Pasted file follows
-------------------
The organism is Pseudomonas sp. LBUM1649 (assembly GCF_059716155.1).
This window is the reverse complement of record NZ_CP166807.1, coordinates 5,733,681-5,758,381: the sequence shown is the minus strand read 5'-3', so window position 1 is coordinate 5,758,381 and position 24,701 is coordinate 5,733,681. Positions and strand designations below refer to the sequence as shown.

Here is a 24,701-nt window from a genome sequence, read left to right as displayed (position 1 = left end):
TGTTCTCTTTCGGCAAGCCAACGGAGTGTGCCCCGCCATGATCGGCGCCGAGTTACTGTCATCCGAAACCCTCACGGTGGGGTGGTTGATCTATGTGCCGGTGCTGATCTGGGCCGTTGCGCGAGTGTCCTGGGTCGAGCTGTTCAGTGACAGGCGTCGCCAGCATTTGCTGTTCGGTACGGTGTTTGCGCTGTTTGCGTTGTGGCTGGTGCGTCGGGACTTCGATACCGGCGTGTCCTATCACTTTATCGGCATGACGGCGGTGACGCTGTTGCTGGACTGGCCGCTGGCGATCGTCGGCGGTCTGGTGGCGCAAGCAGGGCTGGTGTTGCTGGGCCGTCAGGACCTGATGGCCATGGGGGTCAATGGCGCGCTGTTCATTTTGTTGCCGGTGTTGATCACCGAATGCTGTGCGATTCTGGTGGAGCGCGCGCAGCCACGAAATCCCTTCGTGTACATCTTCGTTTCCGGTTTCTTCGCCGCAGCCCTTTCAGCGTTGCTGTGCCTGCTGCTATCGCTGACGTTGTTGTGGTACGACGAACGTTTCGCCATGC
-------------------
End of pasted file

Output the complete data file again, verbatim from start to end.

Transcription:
The organism is Pseudomonas sp. LBUM1649 (assembly GCF_059716155.1).
This window is the reverse complement of record NZ_CP166807.1, coordinates 5,733,681-5,758,381: the sequence shown is the minus strand read 5'-3', so window position 1 is coordinate 5,758,381 and position 24,701 is coordinate 5,733,681. Positions and strand designations below refer to the sequence as shown.

Here is a 24,701-nt window from a genome sequence, read left to right as displayed (position 1 = left end):
TGTTCTCTTTCGGCAAGCCAACGGAGTGTGCCCCGCCATGATCGGCGCCGAGTTACTGTCATCCGAAACCCTCACGGTGGGGTGGTTGATCTATGTGCCGGTGCTGATCTGGGCCGTTGCGCGAGTGTCCTGGGTCGAGCTGTTCAGTGACAGGCGTCGCCAGCATTTGCTGTTCGGTACGGTGTTTGCGCTGTTTGCGTTGTGGCTGGTGCGTCGGGACTTCGATACCGGCGTGTCCTATCACTTTATCGGCATGACGGCGGTGACGCTGTTGCTGGACTGGCCGCTGGCGATCGTCGGCGGTCTGGTGGCGCAAGCAGGGCTGGTGTTGCTGGGCCGTCAGGACCTGATGGCCATGGGGGTCAATGGCGCGCTGTTCATTTTGTTGCCGGTGTTGATCACCGAATGCTGTGCGATTCTGGTGGAGCGCGCGCAGCCACGAAATCCCTTCGTGTACATCTTCGTTTCCGGTTTCTTCGCCGCAGCCCTTTCAGCGTTGCTGTGCCTGCTGCTATCGCTGACGTTGTTGTGGTACGACGAACGTTTCGCCATGC